Isle of Wight Festival - 2010 Preview - Comments and Message Board

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George Stobbart's picture

George Stobbart

It’s sad that 40 years after his death Jimi Hendrix is still seen for his ‘stage tricks’ rather than his music. The Jimi Hendrix who appeared at the Isle of Wight 1970 was a mature Hendrix who had moved on from his shallow stage tricks and was more interested in just playing his guitar. By 1970 he had also moved on from pop hits like purple haze and foxy Lady and instead was recording masterpieces like ‘Machine Gun’ and ‘Hey Baby {New Rising Sun}’. Jimi died before he could finish his new album and most of its songs were spread through a number of posthumous releases over a number of years. These albums sold nowhere near the levels of albums like electric ladyland so songs like ‘pali gap’ ‘Drifting’ and ‘Hey Baby {New Rising Sun} ‘were doomed to relative obscurity compared to his earlier work. This trend continues to this day as the only songs you hear on the radio are ‘Purple Haze’ ‘Hey Joe’ ‘All Along the Watchtower’ and other pop hits and nothing from his 1970 studio work. Jimi’s wild man persona was a myth created by his management and the stage tricks were part of his earlier career and he had shunned them by 1970. The writer of this article has brought into the myth of Hendrix as a shallow showman and assumes that this is all he is and typecasts Hendrix’s appearance at the Isle of Wight as such. It’s about time this myth is left behind and we come to appreciate the real Hendrix; a sensitive soul who gave us beautiful music, a lot of which is ignored in favour of his shallow early pop hits.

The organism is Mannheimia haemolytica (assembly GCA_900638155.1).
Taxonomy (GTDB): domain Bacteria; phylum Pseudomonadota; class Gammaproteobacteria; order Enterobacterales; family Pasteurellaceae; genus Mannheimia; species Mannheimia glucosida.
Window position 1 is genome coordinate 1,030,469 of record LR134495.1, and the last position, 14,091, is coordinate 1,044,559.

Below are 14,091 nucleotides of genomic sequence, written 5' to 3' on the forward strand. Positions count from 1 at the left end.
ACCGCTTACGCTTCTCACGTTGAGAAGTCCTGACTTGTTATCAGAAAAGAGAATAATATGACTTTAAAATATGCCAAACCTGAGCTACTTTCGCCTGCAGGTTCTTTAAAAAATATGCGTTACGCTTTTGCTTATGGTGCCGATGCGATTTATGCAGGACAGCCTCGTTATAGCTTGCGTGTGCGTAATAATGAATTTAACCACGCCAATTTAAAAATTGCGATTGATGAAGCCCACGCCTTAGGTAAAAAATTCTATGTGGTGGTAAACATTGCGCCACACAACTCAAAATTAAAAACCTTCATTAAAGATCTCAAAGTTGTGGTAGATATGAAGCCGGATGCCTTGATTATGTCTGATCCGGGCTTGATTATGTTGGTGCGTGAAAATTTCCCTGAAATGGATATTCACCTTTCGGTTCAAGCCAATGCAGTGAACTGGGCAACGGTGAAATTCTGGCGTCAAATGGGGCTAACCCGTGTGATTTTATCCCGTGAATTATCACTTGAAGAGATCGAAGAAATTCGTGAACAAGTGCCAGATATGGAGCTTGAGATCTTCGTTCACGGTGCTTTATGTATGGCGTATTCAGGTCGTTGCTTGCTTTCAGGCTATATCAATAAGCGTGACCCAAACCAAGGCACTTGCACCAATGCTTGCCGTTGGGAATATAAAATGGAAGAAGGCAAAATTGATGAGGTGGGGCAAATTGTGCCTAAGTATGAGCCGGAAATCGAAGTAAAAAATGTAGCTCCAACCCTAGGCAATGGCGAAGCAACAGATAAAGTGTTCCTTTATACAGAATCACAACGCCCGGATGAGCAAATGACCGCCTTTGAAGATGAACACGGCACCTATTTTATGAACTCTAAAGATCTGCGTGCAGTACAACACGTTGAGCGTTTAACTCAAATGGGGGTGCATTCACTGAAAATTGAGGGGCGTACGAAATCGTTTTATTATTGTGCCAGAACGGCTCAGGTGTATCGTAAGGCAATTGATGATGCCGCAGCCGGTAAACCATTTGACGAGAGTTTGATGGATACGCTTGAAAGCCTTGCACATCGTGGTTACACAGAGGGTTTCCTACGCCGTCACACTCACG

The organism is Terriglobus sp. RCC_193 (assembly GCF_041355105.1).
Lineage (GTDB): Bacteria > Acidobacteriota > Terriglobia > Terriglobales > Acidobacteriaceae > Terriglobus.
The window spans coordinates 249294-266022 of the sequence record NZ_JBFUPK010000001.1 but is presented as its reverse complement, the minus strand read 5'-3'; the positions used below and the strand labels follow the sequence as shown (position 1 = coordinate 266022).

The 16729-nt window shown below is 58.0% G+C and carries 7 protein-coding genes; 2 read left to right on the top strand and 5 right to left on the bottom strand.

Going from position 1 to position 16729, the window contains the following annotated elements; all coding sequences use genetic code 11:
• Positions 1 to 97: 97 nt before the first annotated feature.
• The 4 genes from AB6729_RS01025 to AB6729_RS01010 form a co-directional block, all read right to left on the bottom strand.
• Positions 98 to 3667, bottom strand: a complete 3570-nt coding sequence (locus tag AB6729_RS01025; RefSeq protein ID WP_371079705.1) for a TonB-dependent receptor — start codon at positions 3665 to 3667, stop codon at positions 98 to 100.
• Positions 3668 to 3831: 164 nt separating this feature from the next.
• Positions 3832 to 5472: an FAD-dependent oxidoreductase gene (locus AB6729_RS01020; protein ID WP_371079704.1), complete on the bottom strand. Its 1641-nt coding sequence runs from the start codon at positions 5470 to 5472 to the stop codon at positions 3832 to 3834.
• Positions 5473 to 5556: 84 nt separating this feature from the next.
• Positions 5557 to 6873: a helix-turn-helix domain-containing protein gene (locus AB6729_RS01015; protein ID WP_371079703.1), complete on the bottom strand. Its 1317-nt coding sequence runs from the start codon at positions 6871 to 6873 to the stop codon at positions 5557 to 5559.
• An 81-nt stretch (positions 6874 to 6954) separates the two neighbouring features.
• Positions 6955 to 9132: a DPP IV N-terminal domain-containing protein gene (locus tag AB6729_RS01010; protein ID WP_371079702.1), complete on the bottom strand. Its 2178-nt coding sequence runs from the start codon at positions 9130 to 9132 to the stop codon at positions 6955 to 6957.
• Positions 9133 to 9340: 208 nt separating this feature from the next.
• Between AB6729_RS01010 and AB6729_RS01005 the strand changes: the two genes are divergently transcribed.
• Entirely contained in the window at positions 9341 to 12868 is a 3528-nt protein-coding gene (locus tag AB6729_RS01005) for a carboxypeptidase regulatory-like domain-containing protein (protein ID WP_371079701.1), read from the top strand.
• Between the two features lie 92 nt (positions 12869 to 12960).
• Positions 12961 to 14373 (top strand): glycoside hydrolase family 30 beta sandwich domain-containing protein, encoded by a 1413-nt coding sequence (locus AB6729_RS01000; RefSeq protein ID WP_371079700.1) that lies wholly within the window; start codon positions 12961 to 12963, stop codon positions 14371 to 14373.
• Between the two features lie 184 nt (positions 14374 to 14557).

4 years 2 months ago
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